There are wide variety of opinions with Feminist thought as to the relationship between religion and social change. Some Feminists tend to side with the view that religion prevents social change. Other Feminists recognise the potential for religion to bring about social change.
This post considers some of the arguments and evidence against the view that religion prevents social change.
Arguments and evidence for the view that religion prevents social change
Functionalist thinkers Malinowski and Parsons both argued that religion prevents social change by helping individuals and society cope with disruptive events that might threaten the existing social order. Most obviously, religion provides a series of ceremonies which help individuals and societies cope with the death of individual members.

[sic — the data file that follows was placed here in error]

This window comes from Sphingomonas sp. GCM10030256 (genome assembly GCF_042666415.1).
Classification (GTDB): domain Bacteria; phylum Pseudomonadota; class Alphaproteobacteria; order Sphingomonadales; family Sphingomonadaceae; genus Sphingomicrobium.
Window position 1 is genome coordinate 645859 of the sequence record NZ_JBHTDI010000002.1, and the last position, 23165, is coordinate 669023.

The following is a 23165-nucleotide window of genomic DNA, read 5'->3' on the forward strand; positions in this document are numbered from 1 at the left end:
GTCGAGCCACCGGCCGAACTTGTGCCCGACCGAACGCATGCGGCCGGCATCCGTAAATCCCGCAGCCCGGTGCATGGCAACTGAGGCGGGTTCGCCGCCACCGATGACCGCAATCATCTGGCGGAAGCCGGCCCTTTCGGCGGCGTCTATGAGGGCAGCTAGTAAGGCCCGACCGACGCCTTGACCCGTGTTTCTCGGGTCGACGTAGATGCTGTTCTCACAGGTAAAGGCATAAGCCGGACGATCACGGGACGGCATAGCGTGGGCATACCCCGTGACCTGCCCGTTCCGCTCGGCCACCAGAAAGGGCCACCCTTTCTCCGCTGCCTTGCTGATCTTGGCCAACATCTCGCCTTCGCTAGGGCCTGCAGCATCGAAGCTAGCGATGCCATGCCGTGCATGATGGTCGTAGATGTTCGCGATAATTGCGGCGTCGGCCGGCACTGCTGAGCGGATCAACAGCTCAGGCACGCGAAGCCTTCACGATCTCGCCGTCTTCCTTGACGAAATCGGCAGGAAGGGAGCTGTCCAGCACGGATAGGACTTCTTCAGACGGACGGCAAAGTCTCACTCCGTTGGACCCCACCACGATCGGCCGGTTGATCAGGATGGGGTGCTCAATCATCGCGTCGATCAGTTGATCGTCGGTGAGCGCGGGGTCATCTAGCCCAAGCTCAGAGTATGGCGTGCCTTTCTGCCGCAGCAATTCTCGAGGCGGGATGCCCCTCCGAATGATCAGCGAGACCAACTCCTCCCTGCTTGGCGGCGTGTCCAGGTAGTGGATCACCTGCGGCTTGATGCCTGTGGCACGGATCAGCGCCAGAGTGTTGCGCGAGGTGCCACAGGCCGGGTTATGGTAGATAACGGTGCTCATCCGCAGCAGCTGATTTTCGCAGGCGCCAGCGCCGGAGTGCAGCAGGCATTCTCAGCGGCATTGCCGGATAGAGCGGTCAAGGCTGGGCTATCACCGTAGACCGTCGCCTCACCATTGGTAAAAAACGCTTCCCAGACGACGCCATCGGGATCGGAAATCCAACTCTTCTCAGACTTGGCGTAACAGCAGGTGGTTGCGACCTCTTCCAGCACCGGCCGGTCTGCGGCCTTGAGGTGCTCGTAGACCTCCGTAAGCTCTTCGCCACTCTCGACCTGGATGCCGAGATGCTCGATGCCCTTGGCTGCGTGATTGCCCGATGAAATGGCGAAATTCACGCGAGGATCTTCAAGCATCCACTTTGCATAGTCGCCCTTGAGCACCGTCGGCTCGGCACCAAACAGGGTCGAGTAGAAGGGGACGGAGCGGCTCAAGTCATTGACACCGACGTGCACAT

Marx believed that religion helped to preserve the existing class structure. According to Marx religious beliefs serve to justify the existing, unequal social order and prevent social change by making a virtue out of poverty and suffering. Religion also teaches people that it is pointless striving for a revolution to bring about social change in this life. Rather, it is better to focus on ‘being a good Christian’ (for example) and then you will receive your just rewards in heaven.
Neo-Marxist Otto Maduro argued that historically the Catholic Church in Latin America tended to prevent social change. It did so by supporting existing economic and political elites, thus justifying the unequal social order. However, he also recongised that religion had the potential to be a force for social change (see below)